• <div class="section1"> Definition

    A nuclear medicine scan of the gallbladder is used to produce a set of images that look like x rays. The procedure uses a small amount of radioactive dye which is injected into the body. The dye accumulates in the organ, in this case, the gallbladder. A special camera called a scintillation or gamma camera produces images based on how the dye travels through the system and how the radiation is absorbed by the tissues. The procedure is also called cholescintigraphy or a hepatobiliary scan.


    A nuclear medicine scan can be used to diagnose disease and to find abnormalities in a body organ. A gallbladder scan can detect gallstones, tumors, or defects of the gallbladder. It can also be used to diagnose blockages of the bile duct that leads from the gallbladder to the small intestine. Unlike ultrasound, a gallbladder nuclear medicine scan can assess gallbladder function.


    Women who are pregnant or breastfeeding should tell their doctors before a scan is performed. Some medications or even eating a high fat meal before the procedure can interfere with the results of the scan.


    The gallbladder is a small pear-shaped sac located under the liver. The liver produces bile, a yellowish-green mixture of salts, acids, and other chemicals, that are stored in the gallbladder. Bile is secreted into the small intestine to help the body digest fats from foods.

    Gallbladder disease, gallstones, cancer, or other abnormalities can cause pain and other symptoms. A gallbladder condition might be suspected if a patient has chronic or occasional pain in the upper right side of the abdomen. The pain may be stabbing and intense with sudden onset or it may be more of a dull, occasional ache. Loss of appetite, nausea and vomiting can also occur. Fever may indicate the presence of infection. Jaundice, a yellowing of the skin and whites of the eyes, may also indicate that the gallbladder is involved.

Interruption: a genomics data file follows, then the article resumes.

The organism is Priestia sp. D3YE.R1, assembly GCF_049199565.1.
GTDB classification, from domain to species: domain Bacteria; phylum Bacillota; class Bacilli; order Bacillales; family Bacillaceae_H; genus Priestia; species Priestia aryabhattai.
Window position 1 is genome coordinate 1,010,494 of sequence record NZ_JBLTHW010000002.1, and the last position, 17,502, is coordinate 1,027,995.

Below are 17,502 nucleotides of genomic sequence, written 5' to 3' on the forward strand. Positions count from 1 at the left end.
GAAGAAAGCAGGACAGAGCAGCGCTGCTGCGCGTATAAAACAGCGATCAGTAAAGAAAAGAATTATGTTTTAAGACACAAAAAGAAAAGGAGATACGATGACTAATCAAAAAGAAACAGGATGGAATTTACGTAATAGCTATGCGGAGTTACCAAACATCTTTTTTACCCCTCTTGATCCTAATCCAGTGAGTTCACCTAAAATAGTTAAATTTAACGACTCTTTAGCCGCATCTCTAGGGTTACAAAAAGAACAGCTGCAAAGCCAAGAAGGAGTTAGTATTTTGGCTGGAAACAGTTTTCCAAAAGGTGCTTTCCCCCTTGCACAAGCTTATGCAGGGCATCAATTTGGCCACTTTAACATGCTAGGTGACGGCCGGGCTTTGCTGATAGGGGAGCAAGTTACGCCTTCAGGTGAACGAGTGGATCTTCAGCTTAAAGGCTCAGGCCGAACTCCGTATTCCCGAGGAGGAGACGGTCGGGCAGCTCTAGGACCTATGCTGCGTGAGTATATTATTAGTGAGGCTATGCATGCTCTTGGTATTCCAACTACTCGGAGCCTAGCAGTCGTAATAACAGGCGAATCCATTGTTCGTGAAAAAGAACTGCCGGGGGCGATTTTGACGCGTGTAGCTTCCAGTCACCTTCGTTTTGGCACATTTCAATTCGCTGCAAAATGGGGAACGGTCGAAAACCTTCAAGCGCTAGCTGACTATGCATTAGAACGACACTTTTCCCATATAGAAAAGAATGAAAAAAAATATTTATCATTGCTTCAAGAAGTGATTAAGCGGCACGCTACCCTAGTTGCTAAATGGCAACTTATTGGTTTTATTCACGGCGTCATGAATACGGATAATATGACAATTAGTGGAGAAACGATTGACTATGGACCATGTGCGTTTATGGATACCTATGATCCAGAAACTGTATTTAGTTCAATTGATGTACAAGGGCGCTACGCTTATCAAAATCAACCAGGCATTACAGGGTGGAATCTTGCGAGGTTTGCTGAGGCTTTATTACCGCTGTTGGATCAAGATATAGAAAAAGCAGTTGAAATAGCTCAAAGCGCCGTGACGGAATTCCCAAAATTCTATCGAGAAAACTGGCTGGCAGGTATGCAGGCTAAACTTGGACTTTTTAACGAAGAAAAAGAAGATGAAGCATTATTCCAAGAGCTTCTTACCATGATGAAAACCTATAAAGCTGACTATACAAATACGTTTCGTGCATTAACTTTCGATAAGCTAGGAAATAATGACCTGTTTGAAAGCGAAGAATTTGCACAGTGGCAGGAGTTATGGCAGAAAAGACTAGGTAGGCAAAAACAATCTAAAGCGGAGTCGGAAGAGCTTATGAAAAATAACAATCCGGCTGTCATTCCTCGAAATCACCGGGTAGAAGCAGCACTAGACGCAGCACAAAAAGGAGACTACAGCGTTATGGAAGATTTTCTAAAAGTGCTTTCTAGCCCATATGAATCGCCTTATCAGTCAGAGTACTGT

A gallbladder nuclear medicine scan may be used to diagnose gallstones, blockage of the bile duct or other abnormalities, and to assess gallbladder functioning and inflammation (cholecystitis). The scan is usually performed in a hospital or clinical radiology department. The patient lies on an examination table while a small amount of radioactive dye is injected into a vein in the arm. This dye circulates through the blood and collects in the gallbladder. As the dye moves through the gallbladder, a series of pictures is taken using a special camera called a scintillation or gamma camera. This procedure produces images that look like x rays. The test usually takes one to two hours to complete, but can last up to four hours.

    The results of the scan are read by a radiologist, a doctor specializing in x rays and other types of scanning techniques. A report is sent, usually within 24 hours, to the doctor who will discuss the results with the patient.


    The patient may be required to withhold food and liquids for up to eight hours before the scan.


    No special care is required after the procedure. Once the scan is complete, the patient can return to normal activities.


    Nuclear medicine scans use a very small amount of radioactive material, and the risk of radiation is minimal. Very rarely, a patient may have a reaction to the dye material used.

    Normal results

    A normal scan shows a gallbladder without gallstones. There will be no evidence of growths or tumors, and no signs of infection or swelling. The normal gallbladder fills with bile and secretes it through the bile duct without blockages.

    Abnormal results

    An abnormal scan may show abnormal gallbladder emptying (suggesting gallbladder dysfunction or inflammation), or gallstones in the gallbladder or in the bile duct. The presence of tumors, growths or other types of blockages of the duct or the gallbladder itself could also appear on an abnormal scan.

    Source: The Gale Group. Gale Encyclopedia of Medicine, 3rd ed.

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